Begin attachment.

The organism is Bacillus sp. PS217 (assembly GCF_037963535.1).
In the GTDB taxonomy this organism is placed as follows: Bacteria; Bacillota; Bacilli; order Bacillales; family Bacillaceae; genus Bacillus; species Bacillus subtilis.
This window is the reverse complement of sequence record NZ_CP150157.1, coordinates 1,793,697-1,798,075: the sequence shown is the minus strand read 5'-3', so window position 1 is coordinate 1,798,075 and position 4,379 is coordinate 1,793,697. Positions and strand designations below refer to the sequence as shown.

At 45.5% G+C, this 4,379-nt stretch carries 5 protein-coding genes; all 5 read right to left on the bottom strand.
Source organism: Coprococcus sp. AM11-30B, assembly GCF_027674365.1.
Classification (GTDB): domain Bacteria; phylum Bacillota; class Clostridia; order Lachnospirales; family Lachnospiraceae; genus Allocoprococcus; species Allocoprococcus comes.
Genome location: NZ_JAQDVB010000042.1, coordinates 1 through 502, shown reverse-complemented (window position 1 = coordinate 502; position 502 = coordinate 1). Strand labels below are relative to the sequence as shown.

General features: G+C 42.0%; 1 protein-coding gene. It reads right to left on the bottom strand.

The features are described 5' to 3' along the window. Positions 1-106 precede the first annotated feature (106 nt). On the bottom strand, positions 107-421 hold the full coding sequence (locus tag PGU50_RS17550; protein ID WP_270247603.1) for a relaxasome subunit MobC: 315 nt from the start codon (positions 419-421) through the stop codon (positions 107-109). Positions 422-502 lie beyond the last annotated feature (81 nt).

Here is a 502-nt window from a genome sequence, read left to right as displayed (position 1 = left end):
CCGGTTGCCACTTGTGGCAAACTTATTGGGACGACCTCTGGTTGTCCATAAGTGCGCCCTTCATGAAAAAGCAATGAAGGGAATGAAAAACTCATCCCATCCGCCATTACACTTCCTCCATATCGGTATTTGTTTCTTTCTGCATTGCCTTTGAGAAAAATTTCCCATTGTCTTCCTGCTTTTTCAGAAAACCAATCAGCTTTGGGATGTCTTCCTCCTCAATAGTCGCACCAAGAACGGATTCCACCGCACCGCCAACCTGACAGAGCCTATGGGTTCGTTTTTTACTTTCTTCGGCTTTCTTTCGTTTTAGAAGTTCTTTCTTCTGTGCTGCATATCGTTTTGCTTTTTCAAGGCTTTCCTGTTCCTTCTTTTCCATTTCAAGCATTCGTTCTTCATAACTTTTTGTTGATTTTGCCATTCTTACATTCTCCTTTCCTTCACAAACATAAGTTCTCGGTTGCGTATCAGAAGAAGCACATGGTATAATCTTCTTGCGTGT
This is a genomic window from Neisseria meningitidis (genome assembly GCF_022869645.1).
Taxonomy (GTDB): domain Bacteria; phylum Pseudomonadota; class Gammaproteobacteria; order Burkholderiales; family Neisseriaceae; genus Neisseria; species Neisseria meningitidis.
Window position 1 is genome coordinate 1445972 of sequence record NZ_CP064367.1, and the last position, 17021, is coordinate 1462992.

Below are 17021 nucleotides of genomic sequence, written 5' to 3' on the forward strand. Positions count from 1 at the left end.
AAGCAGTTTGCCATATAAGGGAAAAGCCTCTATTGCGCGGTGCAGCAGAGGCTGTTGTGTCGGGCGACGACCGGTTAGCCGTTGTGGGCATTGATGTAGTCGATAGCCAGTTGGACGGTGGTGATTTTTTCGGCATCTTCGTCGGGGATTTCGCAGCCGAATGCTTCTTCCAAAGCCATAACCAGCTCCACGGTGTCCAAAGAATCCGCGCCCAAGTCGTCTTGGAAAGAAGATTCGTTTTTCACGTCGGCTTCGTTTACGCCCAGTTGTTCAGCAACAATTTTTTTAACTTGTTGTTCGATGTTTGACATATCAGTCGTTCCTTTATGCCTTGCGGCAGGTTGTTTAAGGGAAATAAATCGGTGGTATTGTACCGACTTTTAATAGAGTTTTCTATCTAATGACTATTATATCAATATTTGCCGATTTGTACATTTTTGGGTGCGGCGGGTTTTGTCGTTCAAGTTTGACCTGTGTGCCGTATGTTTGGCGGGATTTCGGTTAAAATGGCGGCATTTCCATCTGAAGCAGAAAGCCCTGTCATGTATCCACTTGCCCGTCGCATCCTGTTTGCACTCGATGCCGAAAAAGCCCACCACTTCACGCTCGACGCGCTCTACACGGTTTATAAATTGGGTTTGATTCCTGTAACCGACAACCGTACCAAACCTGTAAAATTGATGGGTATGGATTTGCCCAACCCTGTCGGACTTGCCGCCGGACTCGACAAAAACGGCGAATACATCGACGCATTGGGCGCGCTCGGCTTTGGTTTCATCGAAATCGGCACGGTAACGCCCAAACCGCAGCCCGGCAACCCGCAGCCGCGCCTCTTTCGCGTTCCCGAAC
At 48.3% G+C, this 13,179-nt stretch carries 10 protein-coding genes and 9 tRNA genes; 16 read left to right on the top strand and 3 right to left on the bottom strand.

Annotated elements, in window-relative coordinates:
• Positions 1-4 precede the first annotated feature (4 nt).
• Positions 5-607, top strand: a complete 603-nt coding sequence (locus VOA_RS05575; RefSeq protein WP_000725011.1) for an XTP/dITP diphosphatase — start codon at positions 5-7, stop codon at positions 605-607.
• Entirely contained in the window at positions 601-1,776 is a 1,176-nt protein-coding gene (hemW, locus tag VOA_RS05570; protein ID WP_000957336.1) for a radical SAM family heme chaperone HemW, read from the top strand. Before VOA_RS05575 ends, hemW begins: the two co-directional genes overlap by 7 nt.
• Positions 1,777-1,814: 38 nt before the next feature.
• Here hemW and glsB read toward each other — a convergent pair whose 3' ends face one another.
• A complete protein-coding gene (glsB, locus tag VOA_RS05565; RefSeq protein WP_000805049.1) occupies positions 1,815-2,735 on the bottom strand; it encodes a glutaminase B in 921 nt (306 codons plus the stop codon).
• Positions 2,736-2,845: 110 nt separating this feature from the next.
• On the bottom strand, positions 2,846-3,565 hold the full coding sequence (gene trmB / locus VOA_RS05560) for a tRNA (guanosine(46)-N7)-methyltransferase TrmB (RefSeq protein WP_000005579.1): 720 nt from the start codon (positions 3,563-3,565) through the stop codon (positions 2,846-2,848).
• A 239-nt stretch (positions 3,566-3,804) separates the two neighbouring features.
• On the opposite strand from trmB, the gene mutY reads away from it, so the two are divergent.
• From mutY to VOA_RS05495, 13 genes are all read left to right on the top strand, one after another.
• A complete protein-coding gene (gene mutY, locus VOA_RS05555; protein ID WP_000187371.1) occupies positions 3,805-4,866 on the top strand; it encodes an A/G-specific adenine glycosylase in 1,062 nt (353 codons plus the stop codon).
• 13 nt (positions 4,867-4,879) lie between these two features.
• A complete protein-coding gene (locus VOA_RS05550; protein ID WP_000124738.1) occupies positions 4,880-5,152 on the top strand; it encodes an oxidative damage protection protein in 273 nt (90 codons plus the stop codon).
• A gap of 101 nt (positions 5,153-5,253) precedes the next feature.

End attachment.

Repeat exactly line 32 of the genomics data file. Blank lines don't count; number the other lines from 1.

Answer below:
• A complete protein-coding gene (locus VOA_RS05550; protein ID WP_000124738.1) occupies positions 4,880-5,152 on the top strand; it encodes an oxidative damage protection protein in 273 nt (90 codons plus the stop codon).